(NOTE:   I do believe that Al Franken’s description of Rush Limbaugh as “A Big Fat Idiot” is correct, and Limbaugh’s most recent gaffe seems finally to have brought that realization to others, including radio stations and sponsors.  Hopefully it can shake up some of those right wing, self-satisfied, do-(not so)gooders who left their brains where they could be scooped up and collected and controlled.)

The media stir and public outrage over conservative radio host Rush Limbaugh’s “slut statement” may have the conservative radio host eating his words — ancient words, that is. According to linguists, the word “slut” has quite a history.

Last week, Limbaugh triggered widespread outrage by calling a Georgetown law student who spoke out for contraceptive coverage in insurance a “slut” and a “prostitute.”

Limbaugh has since apologized for his “choice of words,” but his critics, including Fluke, do not see that apology as sincere. Meanwhile, at least a dozen advertisers have yanked their ads from Limbaugh’s show, and a Hawaii-based radio station has announced it will no longer air his show.

Limbaugh’s brand of intentionally inflammatory radio rhetoric has won him decades on air and millions of listeners. He’s said that Michael J. Fox, who has Parkinson’s disease, exaggerated his symptoms in a 2006 commercial, and he once joked that then-13-year-old Chelsea Clinton was the “White House dog.” But with his “slut” comments, Limbaugh seems to have stepped into a controversy with a long linguistic history.

The origins of the word slut are lost to time, but English poet Geoffrey Chaucer gets credit for being one of the first to put it in print, calling a sloppy male character “sluttish” in the late 1300s.

But if slut ever widely referred to men, it didn’t last long. By the 1400s, the word was being used to described kitchen maids and sloppy, dirty women. The sexual connotations followed not long behind.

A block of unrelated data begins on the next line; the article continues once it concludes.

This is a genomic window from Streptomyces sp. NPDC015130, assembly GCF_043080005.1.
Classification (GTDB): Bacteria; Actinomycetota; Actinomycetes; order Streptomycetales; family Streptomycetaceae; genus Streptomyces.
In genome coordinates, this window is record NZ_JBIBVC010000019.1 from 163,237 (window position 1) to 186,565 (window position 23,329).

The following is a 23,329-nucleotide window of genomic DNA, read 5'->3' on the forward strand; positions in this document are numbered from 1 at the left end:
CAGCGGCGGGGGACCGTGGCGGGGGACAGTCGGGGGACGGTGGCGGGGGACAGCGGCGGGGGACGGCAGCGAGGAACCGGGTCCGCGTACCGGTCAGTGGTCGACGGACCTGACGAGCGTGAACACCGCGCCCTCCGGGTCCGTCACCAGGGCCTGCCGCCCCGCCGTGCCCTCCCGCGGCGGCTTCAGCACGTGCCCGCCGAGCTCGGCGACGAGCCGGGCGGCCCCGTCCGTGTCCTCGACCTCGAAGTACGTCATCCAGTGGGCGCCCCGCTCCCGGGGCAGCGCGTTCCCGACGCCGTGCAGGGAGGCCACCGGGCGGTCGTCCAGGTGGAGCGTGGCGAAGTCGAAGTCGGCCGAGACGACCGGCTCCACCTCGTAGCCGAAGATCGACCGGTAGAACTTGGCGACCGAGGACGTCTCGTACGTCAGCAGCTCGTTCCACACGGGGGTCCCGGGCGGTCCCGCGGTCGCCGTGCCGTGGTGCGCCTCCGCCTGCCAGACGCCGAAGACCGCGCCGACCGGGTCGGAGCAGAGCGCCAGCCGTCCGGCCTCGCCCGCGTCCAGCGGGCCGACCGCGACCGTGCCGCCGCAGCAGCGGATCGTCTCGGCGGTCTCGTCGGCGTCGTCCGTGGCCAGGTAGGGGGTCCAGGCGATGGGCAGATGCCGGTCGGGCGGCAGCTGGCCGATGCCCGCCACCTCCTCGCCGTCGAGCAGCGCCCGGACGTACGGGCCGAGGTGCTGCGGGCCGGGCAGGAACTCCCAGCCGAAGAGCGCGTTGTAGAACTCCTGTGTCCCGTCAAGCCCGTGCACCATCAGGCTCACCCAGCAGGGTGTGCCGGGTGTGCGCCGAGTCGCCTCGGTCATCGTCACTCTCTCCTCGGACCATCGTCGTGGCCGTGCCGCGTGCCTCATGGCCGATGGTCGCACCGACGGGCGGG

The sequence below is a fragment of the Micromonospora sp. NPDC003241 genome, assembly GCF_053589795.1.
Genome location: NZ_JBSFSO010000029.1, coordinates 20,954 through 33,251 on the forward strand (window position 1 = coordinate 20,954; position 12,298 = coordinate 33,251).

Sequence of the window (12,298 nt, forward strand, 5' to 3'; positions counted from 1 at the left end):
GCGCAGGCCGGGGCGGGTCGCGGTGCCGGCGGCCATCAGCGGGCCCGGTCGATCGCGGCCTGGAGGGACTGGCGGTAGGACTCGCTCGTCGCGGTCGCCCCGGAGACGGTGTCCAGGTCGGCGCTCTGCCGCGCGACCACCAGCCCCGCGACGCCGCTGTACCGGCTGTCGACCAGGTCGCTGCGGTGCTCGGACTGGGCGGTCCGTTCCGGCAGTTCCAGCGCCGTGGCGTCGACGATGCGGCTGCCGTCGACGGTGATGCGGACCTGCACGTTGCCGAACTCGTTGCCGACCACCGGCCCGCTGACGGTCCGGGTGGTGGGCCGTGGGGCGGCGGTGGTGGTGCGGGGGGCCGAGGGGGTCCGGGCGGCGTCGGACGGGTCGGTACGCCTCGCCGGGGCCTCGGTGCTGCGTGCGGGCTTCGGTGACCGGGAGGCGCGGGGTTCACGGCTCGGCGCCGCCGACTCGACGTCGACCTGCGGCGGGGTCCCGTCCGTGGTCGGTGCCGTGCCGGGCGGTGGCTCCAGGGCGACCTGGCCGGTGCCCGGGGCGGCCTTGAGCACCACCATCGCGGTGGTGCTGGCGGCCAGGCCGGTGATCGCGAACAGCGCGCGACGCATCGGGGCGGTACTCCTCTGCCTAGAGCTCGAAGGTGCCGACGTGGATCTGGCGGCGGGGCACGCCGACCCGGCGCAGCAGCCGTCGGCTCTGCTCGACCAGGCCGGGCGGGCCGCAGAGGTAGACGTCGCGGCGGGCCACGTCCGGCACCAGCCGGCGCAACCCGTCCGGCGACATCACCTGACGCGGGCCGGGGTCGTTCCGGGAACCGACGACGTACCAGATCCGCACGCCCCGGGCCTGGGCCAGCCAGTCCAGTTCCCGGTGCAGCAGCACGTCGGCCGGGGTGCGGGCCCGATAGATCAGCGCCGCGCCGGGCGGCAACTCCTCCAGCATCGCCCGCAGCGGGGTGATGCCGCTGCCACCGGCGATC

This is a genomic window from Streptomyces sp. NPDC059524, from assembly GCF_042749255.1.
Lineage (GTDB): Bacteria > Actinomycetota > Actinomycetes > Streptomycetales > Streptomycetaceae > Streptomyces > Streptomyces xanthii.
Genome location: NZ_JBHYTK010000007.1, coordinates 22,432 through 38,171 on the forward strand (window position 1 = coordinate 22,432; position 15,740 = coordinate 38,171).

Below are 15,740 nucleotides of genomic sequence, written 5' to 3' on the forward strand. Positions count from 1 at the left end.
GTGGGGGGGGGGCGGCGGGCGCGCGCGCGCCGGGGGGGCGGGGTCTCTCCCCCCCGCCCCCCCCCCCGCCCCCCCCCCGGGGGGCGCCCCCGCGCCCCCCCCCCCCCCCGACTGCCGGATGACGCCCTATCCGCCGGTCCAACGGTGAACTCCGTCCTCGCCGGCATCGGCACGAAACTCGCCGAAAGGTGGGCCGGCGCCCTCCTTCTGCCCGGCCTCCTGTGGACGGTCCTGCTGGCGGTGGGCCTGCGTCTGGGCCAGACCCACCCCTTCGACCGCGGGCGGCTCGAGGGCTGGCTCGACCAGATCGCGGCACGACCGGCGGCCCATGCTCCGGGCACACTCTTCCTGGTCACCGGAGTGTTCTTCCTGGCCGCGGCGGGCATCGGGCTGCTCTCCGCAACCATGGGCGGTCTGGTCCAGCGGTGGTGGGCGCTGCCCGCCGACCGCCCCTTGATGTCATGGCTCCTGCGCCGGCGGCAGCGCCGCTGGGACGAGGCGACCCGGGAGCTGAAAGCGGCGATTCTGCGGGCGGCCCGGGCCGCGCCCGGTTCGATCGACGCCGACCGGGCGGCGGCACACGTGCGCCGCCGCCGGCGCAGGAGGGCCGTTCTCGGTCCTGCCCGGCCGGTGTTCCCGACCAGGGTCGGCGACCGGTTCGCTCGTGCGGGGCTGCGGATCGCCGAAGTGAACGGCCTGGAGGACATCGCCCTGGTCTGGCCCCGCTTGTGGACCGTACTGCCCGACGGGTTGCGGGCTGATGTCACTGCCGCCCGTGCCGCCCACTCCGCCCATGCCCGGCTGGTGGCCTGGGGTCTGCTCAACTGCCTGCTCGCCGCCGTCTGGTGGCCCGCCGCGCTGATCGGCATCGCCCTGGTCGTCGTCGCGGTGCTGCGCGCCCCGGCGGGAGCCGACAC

The Oxford English dictionary serves up a variety of cringe-inducing examples, from the 1621 work “The Anatomy of Melancholy,” which refers to “a peevish drunken flurt, a waspish cholerick slut,” to a character in Charles Dickens’ “The Life and Adventures of Nicholas Nickleby” calling another a “slut, a hussy, an impudent artful hussy!”

The word’s associations with dirt and filth continue in phrases like “slut’s wool,” more genially known as “dust bunnies,” and “slut’s-hole,” a word once used to refer to garbage receptacles.

Beyond the sting of slut, Limbaugh’s comments have also drawn controversy because of the message behind the words. Limbaugh’s target, Fluke, was speaking on the hot-button topic of businesses run by religious institutions providing contraception coverage.

This issue came bundled with other big news about reproductive health, including a bill in Virginia mandating ultrasounds for women seeking abortions and  the failed Blunt Amendment, an attempt in the U.S. Senate to ensure that employers can opt out of covering health care, especially birth control, that goes against their religious or moral beliefs. With these efforts at the forefront, Limbaugh’s remarks provided a spark for outrage.

But the word slut has also had its day in the sun. Last year, Canadian women started a protest called “SlutWalk,” in response to a policeman saying that women should “avoid dressing like sluts” in order to avoid sexual assault.

“Historically, the term ‘slut’ has carried a predominantly negative connotation. Aimed at those who are sexually promiscuous, be it for work or pleasure, it has primarily been women who have suffered under the burden of this label,” protest organizers wrote on their website, SlutWalk Toronto. “And whether dished out as a serious indictment of one’s character or merely as a flippant insult, the intent behind the word is always to wound, so we’re taking it back. ‘Slut’ is being re-appropriated.”

The protests, which quickly went international, sparked a conversation about whether the word is beyond redemption. But if Limbaugh’s continued hemorrhage of advertisers, even after an apology, is any indication, the word slut is far from redeemed.

Women’s Rights and the Blunt Amendment

Sen. Kirsten Gillibrand

U.S. Senator from New York

 Standing Strong Against the Extreme Blunt Amendment
Posted: 03/ 1/2012 10:12 am

In recent weeks, I’ve said repeatedly that I was dumb-founded that in 2012 we are actually debating whether women should have access to contraception. I had no idea I’d be even more dumb-founded today, when, instead of coming together to fix our economy and strengthen the middle class, the Senate is considering a measure so extreme that it would allow any employer — religious or secular — to deny their employees coverage of any preventive service, including contraception, mammograms –anything the employer deems unfit to be covered.